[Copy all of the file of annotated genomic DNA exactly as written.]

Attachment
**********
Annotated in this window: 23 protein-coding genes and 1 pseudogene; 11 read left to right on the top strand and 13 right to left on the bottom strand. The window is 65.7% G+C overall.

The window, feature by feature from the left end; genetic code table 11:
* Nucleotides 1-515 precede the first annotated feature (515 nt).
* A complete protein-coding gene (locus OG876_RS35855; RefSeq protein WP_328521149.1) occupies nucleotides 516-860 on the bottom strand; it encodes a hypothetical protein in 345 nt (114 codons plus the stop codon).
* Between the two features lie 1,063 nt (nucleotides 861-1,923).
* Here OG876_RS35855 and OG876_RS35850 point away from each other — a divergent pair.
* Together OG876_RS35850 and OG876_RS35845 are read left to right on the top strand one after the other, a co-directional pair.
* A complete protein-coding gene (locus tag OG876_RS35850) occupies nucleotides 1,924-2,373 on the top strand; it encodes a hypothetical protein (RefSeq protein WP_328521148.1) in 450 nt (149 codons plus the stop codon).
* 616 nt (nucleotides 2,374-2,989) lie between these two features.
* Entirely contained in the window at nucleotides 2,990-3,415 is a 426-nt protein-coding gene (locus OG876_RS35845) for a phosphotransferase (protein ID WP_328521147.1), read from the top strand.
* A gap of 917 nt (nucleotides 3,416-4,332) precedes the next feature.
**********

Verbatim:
Annotated in this window: 23 protein-coding genes and 1 pseudogene; 11 read left to right on the top strand and 13 right to left on the bottom strand. The window is 65.7% G+C overall.

The window, feature by feature from the left end; genetic code table 11:
* Nucleotides 1-515 precede the first annotated feature (515 nt).
* A complete protein-coding gene (locus OG876_RS35855; RefSeq protein WP_328521149.1) occupies nucleotides 516-860 on the bottom strand; it encodes a hypothetical protein in 345 nt (114 codons plus the stop codon).
* Between the two features lie 1,063 nt (nucleotides 861-1,923).
* Here OG876_RS35855 and OG876_RS35850 point away from each other — a divergent pair.
* Together OG876_RS35850 and OG876_RS35845 are read left to right on the top strand one after the other, a co-directional pair.
* A complete protein-coding gene (locus tag OG876_RS35850) occupies nucleotides 1,924-2,373 on the top strand; it encodes a hypothetical protein (RefSeq protein WP_328521148.1) in 450 nt (149 codons plus the stop codon).
* 616 nt (nucleotides 2,374-2,989) lie between these two features.
* Entirely contained in the window at nucleotides 2,990-3,415 is a 426-nt protein-coding gene (locus OG876_RS35845) for a phosphotransferase (protein ID WP_328521147.1), read from the top strand.
* A gap of 917 nt (nucleotides 3,416-4,332) precedes the next feature.